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By Faizel Patel

Senior Digital Journalist

Ai, eish! Ramaphosa ‘doesn’t use ChatGPT for speeches’

A rumour was circulated that sections of a speech delivered by Ramaphosa on 21 November were written using AI or ChatGPT.

As Artificial Intelligence (AI) and Generative Artificial Intelligence (Gen AI) gains momentum, the Presidency has said it does not use AI or ChatGPT to develop content such as speeches.

This comes after a rumour that sections of a speech delivered by President Cyril Ramaphosa on 21 November were written using ChatGPT circulated.

AI generated

The post was shared by X user Bloody Aardvark on the platform.

“Ramaphosa’s speech in praise of decolonised education was written by AI.  Credit to @RomanCabanac for the hunch and @mike_said_what for the proof.”

Cabanac who is a YouTuber believed AI had written Ramaphosa’s speech.

According to the post, plagiarism checker software Scribbr found that one extract of Ramaphosa’s speech was likely 89% generated by AI or ChatGPT.

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Below is the extract alleged to be generated by AI:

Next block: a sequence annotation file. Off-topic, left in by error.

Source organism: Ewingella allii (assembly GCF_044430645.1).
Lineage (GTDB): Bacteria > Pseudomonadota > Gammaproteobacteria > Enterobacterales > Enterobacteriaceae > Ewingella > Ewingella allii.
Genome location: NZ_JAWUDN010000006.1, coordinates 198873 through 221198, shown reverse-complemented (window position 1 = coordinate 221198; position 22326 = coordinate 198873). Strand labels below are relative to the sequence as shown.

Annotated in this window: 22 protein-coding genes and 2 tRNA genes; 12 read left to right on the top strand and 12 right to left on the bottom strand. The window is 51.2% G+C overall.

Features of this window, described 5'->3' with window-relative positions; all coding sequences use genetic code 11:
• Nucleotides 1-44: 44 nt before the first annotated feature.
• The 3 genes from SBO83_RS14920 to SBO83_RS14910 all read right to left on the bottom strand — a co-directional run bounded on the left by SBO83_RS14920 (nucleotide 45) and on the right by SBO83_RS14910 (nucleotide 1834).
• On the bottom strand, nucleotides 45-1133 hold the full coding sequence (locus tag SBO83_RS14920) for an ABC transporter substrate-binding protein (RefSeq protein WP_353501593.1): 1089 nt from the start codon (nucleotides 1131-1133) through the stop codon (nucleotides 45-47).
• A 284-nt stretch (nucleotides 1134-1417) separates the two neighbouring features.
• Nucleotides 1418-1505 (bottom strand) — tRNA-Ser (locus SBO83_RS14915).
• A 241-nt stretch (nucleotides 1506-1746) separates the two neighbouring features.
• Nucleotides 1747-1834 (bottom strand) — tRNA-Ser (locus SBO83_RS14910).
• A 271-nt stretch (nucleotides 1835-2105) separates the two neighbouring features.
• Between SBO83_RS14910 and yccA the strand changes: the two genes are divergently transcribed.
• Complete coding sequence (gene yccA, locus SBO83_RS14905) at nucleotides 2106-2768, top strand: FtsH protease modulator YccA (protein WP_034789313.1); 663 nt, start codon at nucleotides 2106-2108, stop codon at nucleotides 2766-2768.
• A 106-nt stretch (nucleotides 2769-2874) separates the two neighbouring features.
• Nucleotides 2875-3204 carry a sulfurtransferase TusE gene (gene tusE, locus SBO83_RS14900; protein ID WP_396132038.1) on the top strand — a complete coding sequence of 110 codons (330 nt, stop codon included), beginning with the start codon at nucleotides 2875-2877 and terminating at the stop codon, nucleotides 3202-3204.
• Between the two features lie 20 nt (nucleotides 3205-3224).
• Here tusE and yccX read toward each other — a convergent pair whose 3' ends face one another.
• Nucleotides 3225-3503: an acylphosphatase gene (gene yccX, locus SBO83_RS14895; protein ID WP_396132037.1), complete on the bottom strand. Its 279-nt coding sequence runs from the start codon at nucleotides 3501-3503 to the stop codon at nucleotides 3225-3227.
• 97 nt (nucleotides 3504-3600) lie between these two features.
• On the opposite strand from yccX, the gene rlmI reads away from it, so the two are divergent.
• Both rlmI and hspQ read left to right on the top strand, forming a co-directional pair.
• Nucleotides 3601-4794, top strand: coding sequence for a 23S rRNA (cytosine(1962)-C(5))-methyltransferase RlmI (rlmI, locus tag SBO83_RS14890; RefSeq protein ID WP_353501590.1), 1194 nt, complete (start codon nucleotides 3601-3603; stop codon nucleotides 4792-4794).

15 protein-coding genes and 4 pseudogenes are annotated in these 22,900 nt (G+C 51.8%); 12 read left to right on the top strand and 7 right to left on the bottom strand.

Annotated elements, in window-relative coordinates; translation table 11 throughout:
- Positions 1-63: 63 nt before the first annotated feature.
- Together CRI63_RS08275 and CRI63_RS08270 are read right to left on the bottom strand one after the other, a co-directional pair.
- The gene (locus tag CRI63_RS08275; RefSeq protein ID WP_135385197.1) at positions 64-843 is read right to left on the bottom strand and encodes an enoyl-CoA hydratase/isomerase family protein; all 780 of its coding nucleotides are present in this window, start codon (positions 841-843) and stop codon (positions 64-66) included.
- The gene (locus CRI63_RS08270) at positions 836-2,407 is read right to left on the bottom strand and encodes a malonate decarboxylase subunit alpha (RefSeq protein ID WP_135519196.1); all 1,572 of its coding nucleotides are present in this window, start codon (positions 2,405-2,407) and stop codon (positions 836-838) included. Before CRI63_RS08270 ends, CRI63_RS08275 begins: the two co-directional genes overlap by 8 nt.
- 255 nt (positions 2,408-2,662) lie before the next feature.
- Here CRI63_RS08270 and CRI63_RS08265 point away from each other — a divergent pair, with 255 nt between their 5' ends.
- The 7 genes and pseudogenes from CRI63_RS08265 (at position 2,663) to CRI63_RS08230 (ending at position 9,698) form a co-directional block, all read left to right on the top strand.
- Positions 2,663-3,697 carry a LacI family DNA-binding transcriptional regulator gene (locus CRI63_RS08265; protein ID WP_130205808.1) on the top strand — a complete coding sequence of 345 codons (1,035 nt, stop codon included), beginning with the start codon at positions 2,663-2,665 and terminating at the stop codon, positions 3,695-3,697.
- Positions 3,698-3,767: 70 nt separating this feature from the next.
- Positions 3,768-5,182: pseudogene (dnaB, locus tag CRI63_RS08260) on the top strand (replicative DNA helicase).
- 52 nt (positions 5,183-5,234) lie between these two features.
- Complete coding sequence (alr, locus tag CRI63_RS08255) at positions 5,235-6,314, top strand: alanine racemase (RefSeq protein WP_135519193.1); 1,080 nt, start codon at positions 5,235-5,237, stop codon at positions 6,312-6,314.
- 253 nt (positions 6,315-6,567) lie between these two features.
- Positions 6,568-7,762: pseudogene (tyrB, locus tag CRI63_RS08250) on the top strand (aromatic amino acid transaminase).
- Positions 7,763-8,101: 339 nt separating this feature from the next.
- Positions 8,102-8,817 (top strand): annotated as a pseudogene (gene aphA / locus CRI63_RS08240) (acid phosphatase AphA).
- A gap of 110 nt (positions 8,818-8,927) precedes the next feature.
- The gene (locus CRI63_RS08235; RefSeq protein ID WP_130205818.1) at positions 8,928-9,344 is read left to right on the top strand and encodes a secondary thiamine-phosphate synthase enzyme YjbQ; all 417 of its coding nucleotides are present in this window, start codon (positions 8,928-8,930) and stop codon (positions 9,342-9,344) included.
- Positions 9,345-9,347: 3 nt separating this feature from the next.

“The project of decolonising education in Africa is not just a matter of academic interest. It is a pressing need. We must challenge colonial theories and practices to build resilient education systems that are centred on African perspectives and experiences.

“This requires a shift away from a Eurocentric worldview to embrace a more diverse and inclusive perspective. We must acknowledge and value the knowledge systems of all peoples and integrate them into our curricula and knowledge selection processes.”


Ramaphosa’s spokesperson Vincent Magwenya told The Citizen they were attending to the rumour.

“The speech in question was delivered by the President to an international education conference. Those parts of the speech were provided by the Department of Basic Education, and we have asked the department to confirm the source of the draft supplied.”

Magwenya told The Citizen the Presidency does not use AI in the preparation of Ramaphosa’s speeches.

“While we understand that there are questions about the reliability of ‘AI-detection’ tools, we nevertheless take these reports seriously. The use of AI to produce speeches or any other material is unacceptable, and action will be taken should these reports prove to be correct,” Magwenya said.

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